Working capital: opportunity knocks

How can companies tap the cheapest source of cash these days?

In its Global Working Capital Review 2013, consultancy firm and Vlerick Prime Foundation Partner PWC explores how companies can tap the cheapest source of cash in this post-crisis period, which might better be regarded as the “new normal”. Wouter De Maeseneire, Associate Professor in Corporate Finance, sheds light on the main findings.

“The current turbulent economic conditions are likely to remain for some time and with the limited availability of debt finance, the need to maintain low levels of working capital is becoming ever-more important.”

Wouter: “Especially in the current harsh economic climate, with reduced availability of bank credit and other funding sources, better management of the cash conversion cycle is key to economic success, in some cases even to corporate survival. It is particularly vital for growing companies or those facing financial constraints. Yet basically any company will benefit from reducing the amount of cash tied up in working capital items by critically reviewing its related policies. DSO (Days Sales Outstanding), DIO (Days Inventory Outstanding) and DPO (Days Payment Outstanding) should be KPIs that are thoroughly understood and closely monitored by all business managers.”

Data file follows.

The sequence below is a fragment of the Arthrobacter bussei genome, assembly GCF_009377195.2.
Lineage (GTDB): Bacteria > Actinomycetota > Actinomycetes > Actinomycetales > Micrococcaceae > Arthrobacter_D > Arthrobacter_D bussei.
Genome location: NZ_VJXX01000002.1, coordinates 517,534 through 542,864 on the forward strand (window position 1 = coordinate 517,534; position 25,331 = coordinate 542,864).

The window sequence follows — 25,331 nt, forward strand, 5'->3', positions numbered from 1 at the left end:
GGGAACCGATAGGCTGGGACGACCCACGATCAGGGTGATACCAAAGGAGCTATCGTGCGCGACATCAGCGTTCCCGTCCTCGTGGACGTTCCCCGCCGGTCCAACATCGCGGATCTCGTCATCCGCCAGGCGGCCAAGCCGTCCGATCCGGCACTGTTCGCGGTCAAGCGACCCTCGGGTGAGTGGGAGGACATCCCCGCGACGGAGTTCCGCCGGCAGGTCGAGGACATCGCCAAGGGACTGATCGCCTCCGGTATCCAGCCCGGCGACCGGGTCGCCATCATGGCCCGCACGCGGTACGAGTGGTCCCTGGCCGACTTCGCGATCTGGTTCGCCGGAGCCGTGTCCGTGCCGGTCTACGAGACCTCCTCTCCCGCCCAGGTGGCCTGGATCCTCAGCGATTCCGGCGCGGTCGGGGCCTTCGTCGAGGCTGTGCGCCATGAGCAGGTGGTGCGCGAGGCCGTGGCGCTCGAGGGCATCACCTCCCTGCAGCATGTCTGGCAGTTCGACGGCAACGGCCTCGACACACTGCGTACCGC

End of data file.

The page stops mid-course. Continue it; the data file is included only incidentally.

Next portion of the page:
“During this period we have seen some businesses try to ride out the storm, relying on the goodwill of suppliers and lenders, whilst others have taken the opportunity to take decisive action to reduce their working capital. But how many have seen these actions as a long-term solution?”

Wouter: “Indeed, many companies don’t fully appreciate the massive relevance of rigorous working capital management. This leads to suboptimal operating performance, a worse liquidity position and greater reliance on external financing.”

“49% of company boards have a higher focus on cash and working capital than before.”

Wouter: “And rightly so: working capital is moving rapidly up the corporate agenda and companies should consider long-term strategies around it. Further globalisation and the sustained growth of emerging markets have produced an ever-more global supply chain, putting more pressure on working capital.”